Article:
A public art project by Stephen Turner

What creatures come alive as the moon rises into the heavens and the tides are drawn up from neaps to springs?

This is just one question posed by artist Stephen Turner who will venture into the night time environment of the wilder parts of Gravesham, Medway and Swale over the 28 days of a lunar month from mid July to mid August. Stephen Turner will use infra red photography, drawings and text to create a personal response to observations of the moon and the lives of different nocturnal creatures.

Material from these observances will be presented on line as they happen through the blog, updated daily with notations on the experience of each night’s activity; where the predictable movement of the moon, for example, overarches the organic, unexpected and chance meanderings of life in the landscape below.

Familiar places can seem like alien lands in complete darkness and I would like my work to communicate the thrill of exploring my passage through undiscovered country. I hope to find the extraordinary within the ordinary and excitement in the routine and commonplace that can sometimes be glimpsed though intensive looking.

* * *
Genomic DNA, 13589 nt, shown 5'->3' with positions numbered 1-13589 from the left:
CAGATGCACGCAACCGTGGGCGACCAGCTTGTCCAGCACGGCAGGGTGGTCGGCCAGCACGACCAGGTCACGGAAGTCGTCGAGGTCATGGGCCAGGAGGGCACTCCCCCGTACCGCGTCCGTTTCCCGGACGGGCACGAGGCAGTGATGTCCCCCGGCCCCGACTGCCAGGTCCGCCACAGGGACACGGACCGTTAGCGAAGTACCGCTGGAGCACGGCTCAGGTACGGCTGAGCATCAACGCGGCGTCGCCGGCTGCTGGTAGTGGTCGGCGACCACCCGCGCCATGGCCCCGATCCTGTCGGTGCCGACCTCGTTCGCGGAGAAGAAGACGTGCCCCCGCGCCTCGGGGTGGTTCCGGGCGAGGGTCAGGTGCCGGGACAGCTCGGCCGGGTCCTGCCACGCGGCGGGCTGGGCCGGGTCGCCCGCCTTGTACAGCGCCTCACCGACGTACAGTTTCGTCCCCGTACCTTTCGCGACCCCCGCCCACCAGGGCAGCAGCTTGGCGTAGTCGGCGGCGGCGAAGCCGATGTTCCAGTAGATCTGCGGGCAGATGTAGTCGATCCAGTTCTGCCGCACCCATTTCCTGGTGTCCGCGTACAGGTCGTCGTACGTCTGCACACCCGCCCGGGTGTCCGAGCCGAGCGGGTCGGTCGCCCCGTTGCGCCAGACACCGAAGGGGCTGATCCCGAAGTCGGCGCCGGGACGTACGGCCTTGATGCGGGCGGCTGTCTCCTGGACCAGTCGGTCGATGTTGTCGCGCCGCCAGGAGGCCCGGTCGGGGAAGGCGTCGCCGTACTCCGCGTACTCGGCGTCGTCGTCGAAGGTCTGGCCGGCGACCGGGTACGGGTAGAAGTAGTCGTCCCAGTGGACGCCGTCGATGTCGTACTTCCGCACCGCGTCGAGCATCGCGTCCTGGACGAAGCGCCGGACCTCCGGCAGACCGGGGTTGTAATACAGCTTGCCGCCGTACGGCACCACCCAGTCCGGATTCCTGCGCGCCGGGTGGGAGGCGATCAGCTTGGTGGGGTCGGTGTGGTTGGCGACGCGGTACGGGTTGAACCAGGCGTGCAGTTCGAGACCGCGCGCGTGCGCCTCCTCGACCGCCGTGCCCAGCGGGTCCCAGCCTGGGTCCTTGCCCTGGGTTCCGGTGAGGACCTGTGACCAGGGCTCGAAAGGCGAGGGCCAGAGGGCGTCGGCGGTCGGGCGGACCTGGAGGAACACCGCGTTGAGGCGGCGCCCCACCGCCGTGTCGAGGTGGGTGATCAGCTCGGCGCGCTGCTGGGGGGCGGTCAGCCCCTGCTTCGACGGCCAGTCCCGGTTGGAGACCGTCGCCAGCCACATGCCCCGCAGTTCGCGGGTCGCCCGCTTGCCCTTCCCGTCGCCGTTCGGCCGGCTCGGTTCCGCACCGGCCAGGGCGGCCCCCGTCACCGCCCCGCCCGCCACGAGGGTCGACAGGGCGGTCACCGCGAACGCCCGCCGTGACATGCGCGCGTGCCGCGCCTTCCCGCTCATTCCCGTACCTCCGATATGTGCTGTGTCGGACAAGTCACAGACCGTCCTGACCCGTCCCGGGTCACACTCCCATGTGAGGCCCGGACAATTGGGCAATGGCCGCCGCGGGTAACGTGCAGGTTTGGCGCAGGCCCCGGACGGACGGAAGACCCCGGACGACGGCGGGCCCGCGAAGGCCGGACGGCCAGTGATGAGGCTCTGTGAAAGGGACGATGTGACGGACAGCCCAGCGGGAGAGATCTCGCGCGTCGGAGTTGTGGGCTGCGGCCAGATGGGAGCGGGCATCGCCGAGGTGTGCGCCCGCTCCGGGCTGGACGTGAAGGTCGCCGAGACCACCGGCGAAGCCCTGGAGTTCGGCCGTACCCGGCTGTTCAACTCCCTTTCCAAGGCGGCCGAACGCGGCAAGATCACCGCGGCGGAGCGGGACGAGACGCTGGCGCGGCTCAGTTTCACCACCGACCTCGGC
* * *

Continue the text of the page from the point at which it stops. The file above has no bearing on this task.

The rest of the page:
In addition to the live action aspect of the commission, a moon-light box will be made to re-present the artist’s journey as a sort of ‘book of hours’ that helps to reconnect people with nature and the importance of natural cycles. These will be exhibited in community venues across the region and will be a key element of three moon viewing celebrations for September’s full moon.

The Moon View Celebrations

  • Swale – September 13th
  • Medway – September 15th
  • Gravesham – September 16th

Celebrations of the moon are common to cultures around the world from South East Asia to Europe (where much lore surrounds the harvest moon for example). Chinese and Japanese customs of moon viewing or Tsukimi, date back to the first century AD. Haiku poems are composed and read, ‘moon food’ is consumed and artificial light is used to complement that of the September moon.

Local artists, writers and students will be contributing to three events that draw on all these traditions, following workshops during the Summer with Stephen Turner, visual artist Wendy Daws and writer Katherine May.

These will include large outdoor projections of wildlife drawings, haiku reading, drawing with phosphorescent light, reflective mobiles on a lunar theme and not least a feast of moon themed food.